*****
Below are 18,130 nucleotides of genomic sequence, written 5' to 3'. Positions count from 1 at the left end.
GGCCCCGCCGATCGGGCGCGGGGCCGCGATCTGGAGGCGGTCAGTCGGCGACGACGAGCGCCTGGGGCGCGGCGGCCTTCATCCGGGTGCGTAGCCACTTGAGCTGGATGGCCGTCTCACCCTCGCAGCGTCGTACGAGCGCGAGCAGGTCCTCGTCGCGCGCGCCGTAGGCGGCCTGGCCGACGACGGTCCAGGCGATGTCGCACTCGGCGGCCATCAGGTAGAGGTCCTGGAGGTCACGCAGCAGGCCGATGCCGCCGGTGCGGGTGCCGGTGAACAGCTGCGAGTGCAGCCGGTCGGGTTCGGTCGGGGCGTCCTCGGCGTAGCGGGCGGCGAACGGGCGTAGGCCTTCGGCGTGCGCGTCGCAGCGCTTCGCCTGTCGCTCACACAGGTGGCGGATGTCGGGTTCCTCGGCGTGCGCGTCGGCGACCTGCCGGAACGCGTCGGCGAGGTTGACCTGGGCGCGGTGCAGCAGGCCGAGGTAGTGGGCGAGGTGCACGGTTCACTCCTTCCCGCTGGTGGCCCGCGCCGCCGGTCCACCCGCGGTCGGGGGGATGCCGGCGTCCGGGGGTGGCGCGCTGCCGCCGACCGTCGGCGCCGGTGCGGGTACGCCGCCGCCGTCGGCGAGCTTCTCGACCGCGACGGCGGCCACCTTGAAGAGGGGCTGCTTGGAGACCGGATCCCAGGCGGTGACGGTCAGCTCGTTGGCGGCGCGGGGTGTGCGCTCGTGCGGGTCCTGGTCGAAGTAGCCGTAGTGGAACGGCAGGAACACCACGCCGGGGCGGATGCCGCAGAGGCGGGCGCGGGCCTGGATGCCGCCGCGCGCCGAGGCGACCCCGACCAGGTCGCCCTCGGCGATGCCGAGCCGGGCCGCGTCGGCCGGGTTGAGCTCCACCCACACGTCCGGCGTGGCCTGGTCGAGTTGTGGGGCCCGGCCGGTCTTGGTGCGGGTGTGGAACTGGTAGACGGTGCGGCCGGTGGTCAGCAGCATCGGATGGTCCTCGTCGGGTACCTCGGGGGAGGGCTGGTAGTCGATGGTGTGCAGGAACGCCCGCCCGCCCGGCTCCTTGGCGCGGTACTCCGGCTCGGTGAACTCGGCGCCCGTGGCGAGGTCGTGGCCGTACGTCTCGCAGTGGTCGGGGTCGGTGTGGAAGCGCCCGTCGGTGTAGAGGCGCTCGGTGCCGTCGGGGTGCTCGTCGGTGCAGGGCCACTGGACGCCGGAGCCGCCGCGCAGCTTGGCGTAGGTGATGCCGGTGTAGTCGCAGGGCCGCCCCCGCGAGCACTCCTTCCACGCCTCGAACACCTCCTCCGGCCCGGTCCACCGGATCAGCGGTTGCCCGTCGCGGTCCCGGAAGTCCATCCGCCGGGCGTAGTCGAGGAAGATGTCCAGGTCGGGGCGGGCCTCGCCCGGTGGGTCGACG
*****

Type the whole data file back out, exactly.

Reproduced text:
Below are 18,130 nucleotides of genomic sequence, written 5' to 3'. Positions count from 1 at the left end.
GGCCCCGCCGATCGGGCGCGGGGCCGCGATCTGGAGGCGGTCAGTCGGCGACGACGAGCGCCTGGGGCGCGGCGGCCTTCATCCGGGTGCGTAGCCACTTGAGCTGGATGGCCGTCTCACCCTCGCAGCGTCGTACGAGCGCGAGCAGGTCCTCGTCGCGCGCGCCGTAGGCGGCCTGGCCGACGACGGTCCAGGCGATGTCGCACTCGGCGGCCATCAGGTAGAGGTCCTGGAGGTCACGCAGCAGGCCGATGCCGCCGGTGCGGGTGCCGGTGAACAGCTGCGAGTGCAGCCGGTCGGGTTCGGTCGGGGCGTCCTCGGCGTAGCGGGCGGCGAACGGGCGTAGGCCTTCGGCGTGCGCGTCGCAGCGCTTCGCCTGTCGCTCACACAGGTGGCGGATGTCGGGTTCCTCGGCGTGCGCGTCGGCGACCTGCCGGAACGCGTCGGCGAGGTTGACCTGGGCGCGGTGCAGCAGGCCGAGGTAGTGGGCGAGGTGCACGGTTCACTCCTTCCCGCTGGTGGCCCGCGCCGCCGGTCCACCCGCGGTCGGGGGGATGCCGGCGTCCGGGGGTGGCGCGCTGCCGCCGACCGTCGGCGCCGGTGCGGGTACGCCGCCGCCGTCGGCGAGCTTCTCGACCGCGACGGCGGCCACCTTGAAGAGGGGCTGCTTGGAGACCGGATCCCAGGCGGTGACGGTCAGCTCGTTGGCGGCGCGGGGTGTGCGCTCGTGCGGGTCCTGGTCGAAGTAGCCGTAGTGGAACGGCAGGAACACCACGCCGGGGCGGATGCCGCAGAGGCGGGCGCGGGCCTGGATGCCGCCGCGCGCCGAGGCGACCCCGACCAGGTCGCCCTCGGCGATGCCGAGCCGGGCCGCGTCGGCCGGGTTGAGCTCCACCCACACGTCCGGCGTGGCCTGGTCGAGTTGTGGGGCCCGGCCGGTCTTGGTGCGGGTGTGGAACTGGTAGACGGTGCGGCCGGTGGTCAGCAGCATCGGATGGTCCTCGTCGGGTACCTCGGGGGAGGGCTGGTAGTCGATGGTGTGCAGGAACGCCCGCCCGCCCGGCTCCTTGGCGCGGTACTCCGGCTCGGTGAACTCGGCGCCCGTGGCGAGGTCGTGGCCGTACGTCTCGCAGTGGTCGGGGTCGGTGTGGAAGCGCCCGTCGGTGTAGAGGCGCTCGGTGCCGTCGGGGTGCTCGTCGGTGCAGGGCCACTGGACGCCGGAGCCGCCGCGCAGCTTGGCGTAGGTGATGCCGGTGTAGTCGCAGGGCCGCCCCCGCGAGCACTCCTTCCACGCCTCGAACACCTCCTCCGGCCCGGTCCACCGGATCAGCGGTTGCCCGTCGCGGTCCCGGAAGTCCATCCGCCGGGCGTAGTCGAGGAAGATGTCCAGGTCGGGGCGGGCCTCGCCCGGTGGGTCGACG